The Economist is frequently a
mixed bag. Here is an article on the global housing market that pretty much
hits the right spot. Please consider House of horrors,
bursting of the global housing bubble is only halfway through.
MANY of the world’s financial and economic woes since 2008 began with
the bursting of the biggest bubble in history. Never before had house prices
risen so fast, for so long, in so many countries. Yet the bust has been much
less widespread than the boom. Home prices tumbled by 34% in America from
2006 to their low point earlier this year; in Ireland they plunged by an even
more painful 45% from their peak in 2007; and prices have fallen by around
15% in Spain and Denmark. But in most other countries they have dipped by
less than 10%, as in Britain and Italy. In some countries, such as Australia,
Canada and Sweden, prices wobbled but then surged to new highs. As a result,
many property markets are still looking uncomfortably overvalued.
The latest update of The Economist’s global house-price indicators
shows that prices are now falling in eight of the 16 countries in the table,
compared with five in late 2010.
Home Price Indicators
assess the risks of a further slump, we track two measures of valuation. The
first is the price-to-income ratio, a gauge of affordability. The second is
the price-to-rent ratio, which is a bit like the price-to-earnings ratio used
to value companies. Just as the value of a share should reflect future
profits that a company is expected to earn, house prices should reflect the
expected benefits from home ownership: namely the rents earned by property
investors (or those saved by owner-occupiers). If both of these measures are
well above their long-term average, which we have calculated since 1975 for
most countries, this could signal that property is overvalued.
Based on the average of the two measures, home prices are overvalued by about
25% or more in Australia, Belgium, Canada, France, New Zealand, Britain, the
Netherlands, Spain and Sweden (see table). Indeed, in the first four of those
countries housing looks more overvalued than it was in America at the peak of
its bubble. Despite their collapse, Irish home prices are still slightly
above “fair” value—partly because they were incredibly
overvalued at their peak, and partly because incomes and rents have fallen
sharply. In contrast, homes in America, Japan and Germany are all
significantly undervalued. In the late 1990s the average house price in
Germany was twice that in France; now it is 20% cheaper.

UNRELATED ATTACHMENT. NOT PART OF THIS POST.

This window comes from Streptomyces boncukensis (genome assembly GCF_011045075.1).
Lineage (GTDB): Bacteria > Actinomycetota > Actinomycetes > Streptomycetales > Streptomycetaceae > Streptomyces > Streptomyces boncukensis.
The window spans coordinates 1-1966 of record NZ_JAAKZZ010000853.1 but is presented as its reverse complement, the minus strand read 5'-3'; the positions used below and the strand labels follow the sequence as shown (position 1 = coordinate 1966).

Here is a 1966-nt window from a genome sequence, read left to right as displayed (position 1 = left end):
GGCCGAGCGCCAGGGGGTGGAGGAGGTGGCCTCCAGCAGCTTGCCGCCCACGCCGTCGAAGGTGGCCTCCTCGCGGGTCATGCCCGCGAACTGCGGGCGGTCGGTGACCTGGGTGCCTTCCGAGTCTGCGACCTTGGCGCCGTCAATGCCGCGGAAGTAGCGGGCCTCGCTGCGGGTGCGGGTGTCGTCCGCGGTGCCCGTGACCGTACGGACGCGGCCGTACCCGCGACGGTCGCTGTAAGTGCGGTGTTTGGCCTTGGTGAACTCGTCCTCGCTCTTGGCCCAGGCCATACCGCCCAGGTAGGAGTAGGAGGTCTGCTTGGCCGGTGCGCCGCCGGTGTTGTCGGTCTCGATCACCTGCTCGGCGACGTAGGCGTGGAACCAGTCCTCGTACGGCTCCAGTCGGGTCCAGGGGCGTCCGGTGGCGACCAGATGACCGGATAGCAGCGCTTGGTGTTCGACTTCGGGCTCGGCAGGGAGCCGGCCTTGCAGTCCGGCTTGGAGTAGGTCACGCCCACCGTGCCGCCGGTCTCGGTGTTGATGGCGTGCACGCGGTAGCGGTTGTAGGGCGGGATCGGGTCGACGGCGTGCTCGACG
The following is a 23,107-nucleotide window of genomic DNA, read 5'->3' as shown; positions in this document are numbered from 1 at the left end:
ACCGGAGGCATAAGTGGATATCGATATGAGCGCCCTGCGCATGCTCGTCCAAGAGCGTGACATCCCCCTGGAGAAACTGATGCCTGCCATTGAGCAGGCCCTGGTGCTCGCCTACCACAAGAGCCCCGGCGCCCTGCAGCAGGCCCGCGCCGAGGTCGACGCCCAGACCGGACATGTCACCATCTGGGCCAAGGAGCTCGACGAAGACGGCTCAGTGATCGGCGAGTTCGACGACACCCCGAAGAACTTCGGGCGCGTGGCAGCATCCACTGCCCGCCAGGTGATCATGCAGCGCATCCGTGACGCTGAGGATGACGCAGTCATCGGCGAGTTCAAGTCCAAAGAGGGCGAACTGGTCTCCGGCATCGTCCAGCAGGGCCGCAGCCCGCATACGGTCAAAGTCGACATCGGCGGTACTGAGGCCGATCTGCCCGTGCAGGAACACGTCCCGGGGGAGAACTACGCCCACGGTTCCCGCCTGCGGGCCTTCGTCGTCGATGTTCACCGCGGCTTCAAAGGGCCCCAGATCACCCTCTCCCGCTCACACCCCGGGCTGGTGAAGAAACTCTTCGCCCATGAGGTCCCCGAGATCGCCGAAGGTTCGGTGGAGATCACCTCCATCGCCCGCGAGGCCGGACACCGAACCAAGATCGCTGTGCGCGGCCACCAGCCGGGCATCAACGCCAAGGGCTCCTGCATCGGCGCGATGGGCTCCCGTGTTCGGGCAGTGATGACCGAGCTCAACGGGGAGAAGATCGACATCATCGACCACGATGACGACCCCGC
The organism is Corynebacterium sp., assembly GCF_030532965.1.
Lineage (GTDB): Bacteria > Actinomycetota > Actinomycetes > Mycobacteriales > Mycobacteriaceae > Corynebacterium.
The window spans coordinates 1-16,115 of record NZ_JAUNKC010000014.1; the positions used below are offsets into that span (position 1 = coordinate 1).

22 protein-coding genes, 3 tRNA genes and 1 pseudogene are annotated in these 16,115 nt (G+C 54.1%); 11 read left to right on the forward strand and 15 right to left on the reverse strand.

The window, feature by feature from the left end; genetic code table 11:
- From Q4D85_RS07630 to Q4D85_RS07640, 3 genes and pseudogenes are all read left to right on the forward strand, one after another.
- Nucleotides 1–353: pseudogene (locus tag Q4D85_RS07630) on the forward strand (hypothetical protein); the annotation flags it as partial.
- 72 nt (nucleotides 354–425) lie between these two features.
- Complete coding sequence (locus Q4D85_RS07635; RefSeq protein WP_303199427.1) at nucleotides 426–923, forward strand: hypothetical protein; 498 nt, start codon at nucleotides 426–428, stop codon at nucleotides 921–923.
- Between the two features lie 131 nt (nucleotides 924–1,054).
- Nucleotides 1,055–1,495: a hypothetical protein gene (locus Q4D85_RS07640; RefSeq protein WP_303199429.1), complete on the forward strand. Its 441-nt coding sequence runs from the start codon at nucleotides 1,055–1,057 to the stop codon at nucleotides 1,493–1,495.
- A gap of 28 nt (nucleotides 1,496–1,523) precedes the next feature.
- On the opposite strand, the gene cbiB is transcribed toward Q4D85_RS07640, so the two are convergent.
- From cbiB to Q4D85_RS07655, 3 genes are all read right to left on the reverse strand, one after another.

This raises two questions. First, since American homes now look cheap, are
prices set to rebound? Average house prices are 8% undervalued relative to
rents, and 22% undervalued relative to income (see chart). Prices may have
reached a floor, but this is no guarantee of an imminent bounce. In Britain
and Sweden in the mid-1990s, prices undershot fair value by around 35%.
Prices in Britain did not really start to rise for almost four years after they
American prices fell sharply, even though homes were less overvalued than
they were in many other countries, because high-risk mortgages and a surge in
unemployment caused distressed sales. In most other countries, lenders
avoided the worst excesses of subprime lending, and unemployment rose by
less, so there were fewer forced sales dragging prices down. America is also
unusual in having non-recourse mortgages that let borrowers walk away with no
An optimist could therefore argue that our gauges overstate the extent to
which house prices are overvalued, and that if markets are only a bit too
expensive they can adjust gradually without a sharp fall. It is important to
remember, however, that lower interest rates and rising populations were used
to justify higher prices in America and Ireland before their bubbles burst so
Another concern is that Australia, Britain, Canada, the Netherlands, New
Zealand, Spain and Sweden all have even higher household-debt burdens in
relation to income than America did at the peak of its bubble. Overvalued
prices and large debts leave households vulnerable to a rise in unemployment
or higher mortgage rates. A credit crunch or recession could cause house
prices to tumble in many more countries.
That analysis is about as good as mainstream media gets. However, The
Economist fails to address the global implications.
What happens if home prices plunge (and they will) in Australia, Belgium,
Canada, France, New Zealand, Britain, the Netherlands, Spain and Sweden?
How will those central banks react?
Except for France which has no direct control, I will tell you how. Central
banks will cut interest rates and/or launch various quantitative easing
All other things being equal, that is net US dollar supportive.
Moreover, if prices and transaction volumes collapse in China (and they
will), what will that do to the demand for commodities? In turn, what would falling demand for commodities in China do to the
economies of Canada and Australia?
The Economist asks "Since American homes now look cheap, are prices
set to rebound?"
That is a good question.
The Economist answers (correctly) "Average house prices are 8%
undervalued relative to rents, and 22% undervalued relative to income (see chart).
Prices may have reached a floor, but this is no guarantee of an imminent
However, The Economist fails to discuss the possibility that US rents are
artificially high due to people seeking rental properties after being
Moreover, income statistics are very skewed. Most of
the gains in income are on the "high end", not people in financial
Still, as I said, this article is about as balanced as one can expect from
mainstream media. It provides much opportunity for further commentary (both
positive and negative) from bloggers.
The Economist correctly states "The bursting of the global
housing bubble is only halfway through."
However, it's the non-discussed ramifications that